You can charge the battery outside of the camera, and I assume purchase spares. It feels fairly sturdy in your hand, if a little front heavy- it's a small camera for the size of the lens. I think the lens that comes with it is 16-50.

You may also be interested in purchasing a used NEX3, which I think is the precursor to the NEX6.
posted by Adridne at 6:48 PM on March 15


Nthing the Canon S95/100, which is far and away the best point and shoot I've ever used. It's also literally pocket sized, even in girly jeans with tiny pockets. You can pick them up for about $200, as last I checked, and there are battery chargers (and spare batteries for sale) that will let you charge batteries outside the camera. (I use mine so that I always have two batteries with me, since I inevitably forget to change the one in the camera.) I frequently use mine to shoot details of knitting projects in low light (like, in a room with a single low-wattage nightstand lamp turned ont), and the shots are amazing.

It's a great camera--I strongly rec.
posted by MeghanC at 7:22 PM on March 15


have you used it to shoot in macro or to shoot details on objects? Has it worked well?

I own an RX100, and yes, I've used it for this type of work. It's great. Having said that, I don't think I would recommend it to you based on your criteria. It's "too much camera," as you said. Specifically, part of the reason behind the RX100's cost is its full-manual operation. It's a pocket camera for serious photographers. You don't appear to need that.

I would concur with people steering you toward the Canon point-&-shoot series. I'd defer to other people on which current model is best for your purposes, but I have owned several cameras in that line and they are terrific.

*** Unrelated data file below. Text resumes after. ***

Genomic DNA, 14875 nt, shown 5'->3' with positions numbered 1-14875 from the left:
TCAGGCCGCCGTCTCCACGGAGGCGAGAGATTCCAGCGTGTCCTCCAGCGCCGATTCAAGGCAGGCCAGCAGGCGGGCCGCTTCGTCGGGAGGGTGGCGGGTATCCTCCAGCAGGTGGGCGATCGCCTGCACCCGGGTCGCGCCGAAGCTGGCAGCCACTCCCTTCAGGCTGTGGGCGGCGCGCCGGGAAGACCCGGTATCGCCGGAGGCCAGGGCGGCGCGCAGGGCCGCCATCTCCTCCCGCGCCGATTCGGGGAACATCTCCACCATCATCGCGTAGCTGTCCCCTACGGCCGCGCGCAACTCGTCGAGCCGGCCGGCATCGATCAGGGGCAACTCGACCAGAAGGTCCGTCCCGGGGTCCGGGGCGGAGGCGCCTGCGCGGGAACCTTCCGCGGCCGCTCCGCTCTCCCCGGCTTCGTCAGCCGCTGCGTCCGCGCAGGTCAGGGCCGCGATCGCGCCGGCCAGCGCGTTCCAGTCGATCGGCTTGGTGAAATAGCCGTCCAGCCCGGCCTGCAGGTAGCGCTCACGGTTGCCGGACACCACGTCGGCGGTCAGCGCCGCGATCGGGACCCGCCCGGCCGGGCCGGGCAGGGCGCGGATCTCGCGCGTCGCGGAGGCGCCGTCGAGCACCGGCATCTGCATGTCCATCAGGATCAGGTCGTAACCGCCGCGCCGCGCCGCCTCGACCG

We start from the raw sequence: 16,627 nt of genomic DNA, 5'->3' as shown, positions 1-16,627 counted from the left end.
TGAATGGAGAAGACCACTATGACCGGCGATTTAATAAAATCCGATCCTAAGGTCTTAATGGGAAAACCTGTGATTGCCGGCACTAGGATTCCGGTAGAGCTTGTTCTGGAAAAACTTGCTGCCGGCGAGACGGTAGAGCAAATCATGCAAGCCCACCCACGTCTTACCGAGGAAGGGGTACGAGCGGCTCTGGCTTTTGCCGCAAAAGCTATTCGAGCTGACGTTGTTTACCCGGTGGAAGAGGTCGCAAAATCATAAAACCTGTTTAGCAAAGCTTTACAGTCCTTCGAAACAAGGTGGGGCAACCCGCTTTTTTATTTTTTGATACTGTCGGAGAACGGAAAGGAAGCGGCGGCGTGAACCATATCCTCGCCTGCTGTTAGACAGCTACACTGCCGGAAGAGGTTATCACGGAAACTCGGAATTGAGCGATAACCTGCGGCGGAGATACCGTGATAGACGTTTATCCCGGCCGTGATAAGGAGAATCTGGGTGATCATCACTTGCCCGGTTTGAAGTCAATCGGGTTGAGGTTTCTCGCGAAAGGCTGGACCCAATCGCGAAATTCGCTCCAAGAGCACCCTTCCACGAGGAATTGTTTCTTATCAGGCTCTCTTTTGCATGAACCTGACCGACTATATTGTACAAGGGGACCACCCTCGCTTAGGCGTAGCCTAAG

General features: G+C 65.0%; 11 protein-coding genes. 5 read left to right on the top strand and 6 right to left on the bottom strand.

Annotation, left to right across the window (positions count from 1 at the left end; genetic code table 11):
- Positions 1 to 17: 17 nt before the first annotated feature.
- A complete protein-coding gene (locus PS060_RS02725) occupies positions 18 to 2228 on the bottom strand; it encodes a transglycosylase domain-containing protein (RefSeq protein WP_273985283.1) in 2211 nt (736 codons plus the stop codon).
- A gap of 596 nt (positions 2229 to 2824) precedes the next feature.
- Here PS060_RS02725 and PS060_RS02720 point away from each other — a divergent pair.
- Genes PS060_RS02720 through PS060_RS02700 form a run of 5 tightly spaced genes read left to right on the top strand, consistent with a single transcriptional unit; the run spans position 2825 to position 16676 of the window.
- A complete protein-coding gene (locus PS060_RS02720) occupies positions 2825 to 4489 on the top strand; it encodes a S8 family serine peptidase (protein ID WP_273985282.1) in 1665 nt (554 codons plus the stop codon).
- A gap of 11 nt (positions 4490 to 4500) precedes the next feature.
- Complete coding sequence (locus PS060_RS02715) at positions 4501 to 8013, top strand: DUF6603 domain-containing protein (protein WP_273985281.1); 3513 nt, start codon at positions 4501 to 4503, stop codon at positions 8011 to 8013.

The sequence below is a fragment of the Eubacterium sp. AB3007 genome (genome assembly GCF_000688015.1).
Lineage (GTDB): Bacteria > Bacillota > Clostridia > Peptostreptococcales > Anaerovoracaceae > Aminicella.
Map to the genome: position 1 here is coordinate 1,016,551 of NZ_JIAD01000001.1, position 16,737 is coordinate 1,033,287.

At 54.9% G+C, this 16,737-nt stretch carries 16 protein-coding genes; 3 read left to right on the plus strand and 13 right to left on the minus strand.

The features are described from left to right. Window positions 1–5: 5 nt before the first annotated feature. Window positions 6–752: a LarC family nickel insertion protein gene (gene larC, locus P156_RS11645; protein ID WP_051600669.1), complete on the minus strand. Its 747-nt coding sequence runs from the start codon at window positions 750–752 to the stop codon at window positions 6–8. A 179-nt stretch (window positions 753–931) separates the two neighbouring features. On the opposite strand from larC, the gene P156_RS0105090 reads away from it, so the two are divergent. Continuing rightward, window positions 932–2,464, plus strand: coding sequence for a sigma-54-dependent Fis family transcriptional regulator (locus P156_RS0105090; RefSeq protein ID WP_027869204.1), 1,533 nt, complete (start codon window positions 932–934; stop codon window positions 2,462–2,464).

posted by cribcage at 7:31 PM on March 15


I have an Olympus PEN E-PL5 with the Zuiko 45mm f1.8 lens. It works great in low light. I've taken a few shots in a museum lately. You can check them out if you want.

The camera is quite small. If you find the 45mm too bulky, you can buy the Zuiko 17mm f2.8 which is a lot smaller. You'll lose some speed, but you'll gain some "pocketability".

Both of the lenses I'm suggesting do not zoom (they're prime lenses), but they'll be able to take some decent details shots. With the 45mm, the kit is way over 500$, but I was able to buy it at a nice discounted price. Maybe you'll be lucky too !
posted by agregoire at 7:59 PM on March 15


The small camera market at the moment is packed with great cameras. Makes it difficult to recommend. Try and go hold some of those mentioned in this thread and see how they feel! My 2 cents....

The Sony RX100 is definitely considered to be the best p&s digital camera at the moment. Consider used from a reputable source or refurbished and you may get a bargain! (spotted this on ebay... http://www.ebay.com/itm/Sony-Cyber-shot-RX100-20-2-MP-Digital-Camera-Black-/151246621376 which you may consider worth the risk of buying unseen)

If you're looking at the Sony NEX you are getting a DSLR sensor in a smaller body but I don't really like the Sony lens lineup. The NEX 3's with the 16mp sensor (F3, 3N etc) are awesome cameras and the churn in the Sony line is so fast that you can pick them up very cheaply. My carry round cam is one of those with an old Pentax 50mm lens. Love it and it's cheap enough that I can just chuck it in my bag and not care. Not over large at all (lots smaller than a dslr) but deffo not pocket sized. Total cost was about £200 for me. If you want an auto focus lens make sure you get the 16-50 collapsible kit lens. The older 18-50 is big and fugly. The nex range is the best option if high iso was your only concern but I do find the lens line up a mixture of interesting and too expensive for my fun cam. I do find it am absolute joy with cheap old manual lenses but I do work as a photographer so working manually is no bother for me....

You could also look at M43 like the Olympus Pen series. The e-pm2 is possibly the cheapest at the moment. Again, any of their cameras with the 16mp sensor are great. Try and get the collapsible newer kit lens, not the older larger one. Get the cheapest you can and then look to get a 2nd hand panasonic 20m 1.7 which is small and fast but about $250 and may take you over budget. Lets in about 2-3 times the light of the kit lens does so you can shoot at lower ISO in the same conditions.

The other p&s's mentioned in this thread are all good and seconded that the Canon p&s cameras are generally very good and make people happy. Also consider the Canon EOS M. It didn't really catch on but it's not a bad camera and again has an aps-c DSLR sensor and you pick it up with the 22mm kit prime for less than $400 and would give you near dslr results in a very compact package.

Best of luck!
posted by Mr Ed at 12:11 PM on March 16